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Did Holmgren Bring Seneca Wallace to the Browns to Start?

I couldn't help but chuckle when I read the headline that Seneca Wallace was headed to the Cleveland Browns. In some of the older Madden games a few years back, probably around 2004, I was fond of starting my own fantasy draft version of the Browns on the game. I loved playing with a mobile quarterback, but and I wouldn't draft a quarterback until near the end of the draft. Naturally, Wallace was always a perfect fit for my team, and because of that, I paid close attention to his career in Seattle.

Because of Wallace's speed, I always wondered how he would be as a starting quarterback in the NFL. That wasn't about to happen behind former Pro Bowler Matt Hasselbeck though, who before the past two years was a reliable quarterback. Due to Hasselbeck's injuries over the last two seasons, Wallace did see some starting action, including several games on Mike Holmgren's final year with the Seahawks. While I am no where near as keen to Wallace's abilities as Seahawks fans would be, here is my general assessment of Wallace and the trade:

  1. He's not an "I'm going to take off and run for yardage" type of quarterback. He is athletic for a quarterback, but he generally doesn't net yardage on the ground from the position. Take his rushing statistics from last year as an example: he threw for 700 yards, but in the three games that he started, he had 9 rushes for 9 yards.
  2. Maybe it's just the few times that I have watched him, but I recall Wallace taking really long dropbacks -- perhaps so he can scan the field better at his height. Behind a not-so-great offensive line in Seattle, by the time he turns around he doesn't have a lot of time to make a decision. If the pressure gets to him, he rolls away from the pressure and might avoid a sack, but he doesn't find the open receiver down the field.
  3. His stats don't seem to bad, but a good portion of Wallace's production seemed to come when Seattle was already trailing. Part of that can be attributed to Seattle's poor defense, but when did you ever see the headlines that said, "Wallace Ignites Seahawks to Victory?" I heard more things about Shaun Hill in San Francisco than I did Wallace in Seattle.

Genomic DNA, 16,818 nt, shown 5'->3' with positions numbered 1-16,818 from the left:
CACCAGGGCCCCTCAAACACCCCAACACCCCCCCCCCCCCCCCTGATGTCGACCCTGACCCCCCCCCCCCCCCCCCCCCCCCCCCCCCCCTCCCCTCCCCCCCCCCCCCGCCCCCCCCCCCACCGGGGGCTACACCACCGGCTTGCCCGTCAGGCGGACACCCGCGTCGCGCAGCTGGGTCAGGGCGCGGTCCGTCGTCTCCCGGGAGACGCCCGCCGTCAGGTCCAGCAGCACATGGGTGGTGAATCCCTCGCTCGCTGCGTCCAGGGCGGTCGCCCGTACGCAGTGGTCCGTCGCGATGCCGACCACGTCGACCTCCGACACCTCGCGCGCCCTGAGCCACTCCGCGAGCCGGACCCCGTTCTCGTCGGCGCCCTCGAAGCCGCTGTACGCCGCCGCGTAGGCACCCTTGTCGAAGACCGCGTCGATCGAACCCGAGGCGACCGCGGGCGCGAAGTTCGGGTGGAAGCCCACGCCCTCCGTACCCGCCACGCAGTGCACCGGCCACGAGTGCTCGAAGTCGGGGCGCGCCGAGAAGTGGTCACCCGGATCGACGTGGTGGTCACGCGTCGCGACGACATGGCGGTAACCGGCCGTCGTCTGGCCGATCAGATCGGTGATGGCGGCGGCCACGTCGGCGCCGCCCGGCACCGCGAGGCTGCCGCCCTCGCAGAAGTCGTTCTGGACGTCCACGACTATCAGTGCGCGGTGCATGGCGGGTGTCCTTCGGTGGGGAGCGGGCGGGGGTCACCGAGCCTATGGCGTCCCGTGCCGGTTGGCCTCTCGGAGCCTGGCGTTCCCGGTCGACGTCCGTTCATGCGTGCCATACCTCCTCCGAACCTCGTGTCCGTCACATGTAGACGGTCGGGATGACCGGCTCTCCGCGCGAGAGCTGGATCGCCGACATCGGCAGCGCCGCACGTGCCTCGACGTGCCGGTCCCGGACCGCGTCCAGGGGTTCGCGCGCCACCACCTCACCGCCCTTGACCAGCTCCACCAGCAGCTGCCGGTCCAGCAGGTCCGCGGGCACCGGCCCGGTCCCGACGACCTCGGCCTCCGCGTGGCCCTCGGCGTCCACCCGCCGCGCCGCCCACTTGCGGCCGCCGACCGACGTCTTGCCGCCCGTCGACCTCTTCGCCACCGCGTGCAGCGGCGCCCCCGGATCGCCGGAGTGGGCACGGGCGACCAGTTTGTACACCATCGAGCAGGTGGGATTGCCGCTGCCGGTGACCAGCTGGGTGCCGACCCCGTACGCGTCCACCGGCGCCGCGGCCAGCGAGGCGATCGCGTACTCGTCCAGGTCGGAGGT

4. Without experienced receivers on the Browns, I don't see how you can make Wallace the starting quarterback. Are Mohamed Massaquoi and Brian Robiskie suddenly going to find chemistry with Wallace that they couldn't find with Quinn? Wallace is 29, and while that's far from being old from a quarterback, without him having been a starter in the NFL, I see no reason why he should be a one-year holdover starter.
  5. Wallace can be used in the Wildcat. Considering we just paid Joshua Cribbs a lot of money with the added expectation that he will be featured more offensively, it doesn't really seem to make sense to have Wallace take reps away from him. But, the option is there, and if you're going to deploy a Wildcat system, I don't see why the potential of it being a multi-threat Wildcat system isn't intriguing. Wallace received reps at the wide receiver position under Holmgren two years ago.
  6. Obviously some things will be different with the Browns offense, but Wallace should have a decent grasp of the general system. We acquired Wallace for a conditional pick in the 2011 draft, which could be anywhere from a 4th to a 6th round draft pick, according to reports.
  7. I'd imagine that in order for the pick to escalate to a 4th rounder, Wallace would receive a lot of reps as a starter. If he's just a backup with minimum reps, then we'll give up a 6th rounder (note: on both accounts, this is pure speculation on my part). Considering Wallace doesn't seem to fit the bill as the Browns' long-term starter, that tells me that he's going to be our backup quarterback next season...
  8. ...and that means goodbye to Derek Anderson and the bonus he'd be due in mid-March.
  9. With that in mind, that still leads me to believe that Brady Quinn is set to be the starter this year. If we have any intention of drafting a quarterback next year as opposed to this year, between Quinn and Wallace, it seems to make sense to give Quinn the starting role so the front office can be absolutely sold as to whether or not he can play. Also, if Brett Ratliff, Mangini's QB from the Jets didn't escalate to starter competition when he was brought to the Browns, why would Wallace, Holmgren's QB from the Seahawks, suddenly be in charge of a team after sitting on the bench for so long?

Do I like the trade? Yes -- I feel we just acquired a respectable backup quarterback who can also contribute at other positions for a very low price. In terms of throwing the word "starter" into the mix? I'll defer to rufio from the initial reaction thread on the Wallace trade: